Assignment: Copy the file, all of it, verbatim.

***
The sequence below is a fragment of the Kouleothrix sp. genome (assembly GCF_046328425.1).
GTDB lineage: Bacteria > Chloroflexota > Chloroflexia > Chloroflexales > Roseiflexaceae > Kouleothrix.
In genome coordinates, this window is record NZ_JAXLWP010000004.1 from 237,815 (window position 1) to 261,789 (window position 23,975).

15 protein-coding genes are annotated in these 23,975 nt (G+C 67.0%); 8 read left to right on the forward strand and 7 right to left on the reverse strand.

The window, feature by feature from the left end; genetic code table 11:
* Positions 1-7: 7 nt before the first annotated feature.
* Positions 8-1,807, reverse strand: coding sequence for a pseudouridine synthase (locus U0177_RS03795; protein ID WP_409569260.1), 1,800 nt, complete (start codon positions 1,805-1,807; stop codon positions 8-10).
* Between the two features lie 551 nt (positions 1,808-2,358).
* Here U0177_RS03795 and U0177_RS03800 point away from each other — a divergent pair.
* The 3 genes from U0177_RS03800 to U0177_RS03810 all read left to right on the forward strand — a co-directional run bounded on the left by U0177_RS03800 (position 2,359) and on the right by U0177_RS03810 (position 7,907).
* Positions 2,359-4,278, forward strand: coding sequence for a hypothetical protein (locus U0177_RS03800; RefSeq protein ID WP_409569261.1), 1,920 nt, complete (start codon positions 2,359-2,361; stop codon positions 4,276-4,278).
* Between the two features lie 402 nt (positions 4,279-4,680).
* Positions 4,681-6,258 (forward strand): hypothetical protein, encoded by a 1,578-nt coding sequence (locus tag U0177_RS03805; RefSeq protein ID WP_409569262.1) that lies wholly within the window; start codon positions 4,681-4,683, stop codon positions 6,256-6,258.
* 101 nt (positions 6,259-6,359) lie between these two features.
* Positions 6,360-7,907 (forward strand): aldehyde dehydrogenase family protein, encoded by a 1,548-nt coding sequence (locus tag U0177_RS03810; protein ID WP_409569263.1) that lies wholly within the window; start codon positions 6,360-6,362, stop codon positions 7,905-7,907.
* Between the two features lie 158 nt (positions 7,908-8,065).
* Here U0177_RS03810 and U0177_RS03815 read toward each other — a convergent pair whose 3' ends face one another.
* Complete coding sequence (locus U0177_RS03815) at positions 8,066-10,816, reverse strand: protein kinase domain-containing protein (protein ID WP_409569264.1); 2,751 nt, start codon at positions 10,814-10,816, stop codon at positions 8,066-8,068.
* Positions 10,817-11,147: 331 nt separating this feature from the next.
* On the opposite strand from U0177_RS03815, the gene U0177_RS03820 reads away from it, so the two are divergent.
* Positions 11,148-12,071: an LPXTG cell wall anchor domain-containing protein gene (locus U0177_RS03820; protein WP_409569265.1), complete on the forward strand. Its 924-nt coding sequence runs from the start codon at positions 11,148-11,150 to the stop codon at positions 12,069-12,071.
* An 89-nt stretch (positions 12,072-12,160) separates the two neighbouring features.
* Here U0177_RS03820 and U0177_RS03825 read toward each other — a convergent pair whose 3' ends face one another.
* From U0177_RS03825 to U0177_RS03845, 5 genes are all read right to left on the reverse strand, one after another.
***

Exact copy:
The sequence below is a fragment of the Kouleothrix sp. genome (assembly GCF_046328425.1).
GTDB lineage: Bacteria > Chloroflexota > Chloroflexia > Chloroflexales > Roseiflexaceae > Kouleothrix.
In genome coordinates, this window is record NZ_JAXLWP010000004.1 from 237,815 (window position 1) to 261,789 (window position 23,975).

15 protein-coding genes are annotated in these 23,975 nt (G+C 67.0%); 8 read left to right on the forward strand and 7 right to left on the reverse strand.

The window, feature by feature from the left end; genetic code table 11:
* Positions 1-7: 7 nt before the first annotated feature.
* Positions 8-1,807, reverse strand: coding sequence for a pseudouridine synthase (locus U0177_RS03795; protein ID WP_409569260.1), 1,800 nt, complete (start codon positions 1,805-1,807; stop codon positions 8-10).
* Between the two features lie 551 nt (positions 1,808-2,358).
* Here U0177_RS03795 and U0177_RS03800 point away from each other — a divergent pair.
* The 3 genes from U0177_RS03800 to U0177_RS03810 all read left to right on the forward strand — a co-directional run bounded on the left by U0177_RS03800 (position 2,359) and on the right by U0177_RS03810 (position 7,907).
* Positions 2,359-4,278, forward strand: coding sequence for a hypothetical protein (locus U0177_RS03800; RefSeq protein ID WP_409569261.1), 1,920 nt, complete (start codon positions 2,359-2,361; stop codon positions 4,276-4,278).
* Between the two features lie 402 nt (positions 4,279-4,680).
* Positions 4,681-6,258 (forward strand): hypothetical protein, encoded by a 1,578-nt coding sequence (locus tag U0177_RS03805; RefSeq protein ID WP_409569262.1) that lies wholly within the window; start codon positions 4,681-4,683, stop codon positions 6,256-6,258.
* 101 nt (positions 6,259-6,359) lie between these two features.
* Positions 6,360-7,907 (forward strand): aldehyde dehydrogenase family protein, encoded by a 1,548-nt coding sequence (locus tag U0177_RS03810; protein ID WP_409569263.1) that lies wholly within the window; start codon positions 6,360-6,362, stop codon positions 7,905-7,907.
* Between the two features lie 158 nt (positions 7,908-8,065).
* Here U0177_RS03810 and U0177_RS03815 read toward each other — a convergent pair whose 3' ends face one another.
* Complete coding sequence (locus U0177_RS03815) at positions 8,066-10,816, reverse strand: protein kinase domain-containing protein (protein ID WP_409569264.1); 2,751 nt, start codon at positions 10,814-10,816, stop codon at positions 8,066-8,068.
* Positions 10,817-11,147: 331 nt separating this feature from the next.
* On the opposite strand from U0177_RS03815, the gene U0177_RS03820 reads away from it, so the two are divergent.
* Positions 11,148-12,071: an LPXTG cell wall anchor domain-containing protein gene (locus U0177_RS03820; protein WP_409569265.1), complete on the forward strand. Its 924-nt coding sequence runs from the start codon at positions 11,148-11,150 to the stop codon at positions 12,069-12,071.
* An 89-nt stretch (positions 12,072-12,160) separates the two neighbouring features.
* Here U0177_RS03820 and U0177_RS03825 read toward each other — a convergent pair whose 3' ends face one another.
* From U0177_RS03825 to U0177_RS03845, 5 genes are all read right to left on the reverse strand, one after another.